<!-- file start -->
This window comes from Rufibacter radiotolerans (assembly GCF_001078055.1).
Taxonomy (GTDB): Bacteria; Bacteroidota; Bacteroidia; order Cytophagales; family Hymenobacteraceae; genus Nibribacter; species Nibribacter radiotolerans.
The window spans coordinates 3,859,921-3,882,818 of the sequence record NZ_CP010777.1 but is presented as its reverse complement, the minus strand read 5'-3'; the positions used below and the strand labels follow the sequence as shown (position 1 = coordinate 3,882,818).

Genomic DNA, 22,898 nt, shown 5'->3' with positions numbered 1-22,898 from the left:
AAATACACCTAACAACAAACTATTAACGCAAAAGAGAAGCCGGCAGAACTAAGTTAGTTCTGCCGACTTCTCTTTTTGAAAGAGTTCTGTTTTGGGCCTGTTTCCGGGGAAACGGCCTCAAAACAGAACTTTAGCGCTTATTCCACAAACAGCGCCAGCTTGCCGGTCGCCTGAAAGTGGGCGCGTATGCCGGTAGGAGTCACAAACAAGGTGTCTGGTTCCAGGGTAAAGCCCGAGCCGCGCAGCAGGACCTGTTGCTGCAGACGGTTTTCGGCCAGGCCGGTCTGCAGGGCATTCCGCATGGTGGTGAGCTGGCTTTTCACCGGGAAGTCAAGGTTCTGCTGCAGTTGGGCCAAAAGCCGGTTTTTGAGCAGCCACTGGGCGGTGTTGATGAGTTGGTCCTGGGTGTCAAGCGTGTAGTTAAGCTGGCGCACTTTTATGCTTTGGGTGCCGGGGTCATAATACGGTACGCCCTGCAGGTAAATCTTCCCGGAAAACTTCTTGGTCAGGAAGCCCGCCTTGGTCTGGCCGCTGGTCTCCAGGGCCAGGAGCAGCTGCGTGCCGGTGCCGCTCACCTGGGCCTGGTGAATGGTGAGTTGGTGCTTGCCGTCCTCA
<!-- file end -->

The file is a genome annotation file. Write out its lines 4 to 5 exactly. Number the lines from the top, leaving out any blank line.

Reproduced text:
Genomic DNA, 22,898 nt, shown 5'->3' with positions numbered 1-22,898 from the left:
AAATACACCTAACAACAAACTATTAACGCAAAAGAGAAGCCGGCAGAACTAAGTTAGTTCTGCCGACTTCTCTTTTTGAAAGAGTTCTGTTTTGGGCCTGTTTCCGGGGAAACGGCCTCAAAACAGAACTTTAGCGCTTATTCCACAAACAGCGCCAGCTTGCCGGTCGCCTGAAAGTGGGCGCGTATGCCGGTAGGAGTCACAAACAAGGTGTCTGGTTCCAGGGTAAAGCCCGAGCCGCGCAGCAGGACCTGTTGCTGCAGACGGTTTTCGGCCAGGCCGGTCTGCAGGGCATTCCGCATGGTGGTGAGCTGGCTTTTCACCGGGAAGTCAAGGTTCTGCTGCAGTTGGGCCAAAAGCCGGTTTTTGAGCAGCCACTGGGCGGTGTTGATGAGTTGGTCCTGGGTGTCAAGCGTGTAGTTAAGCTGGCGCACTTTTATGCTTTGGGTGCCGGGGTCATAATACGGTACGCCCTGCAGGTAAATCTTCCCGGAAAACTTCTTGGTCAGGAAGCCCGCCTTGGTCTGGCCGCTGGTCTCCAGGGCCAGGAGCAGCTGCGTGCCGGTGCCGCTCACCTGGGCCTGGTGAATGGTGAGTTGGTGCTTGCCGTCCTCA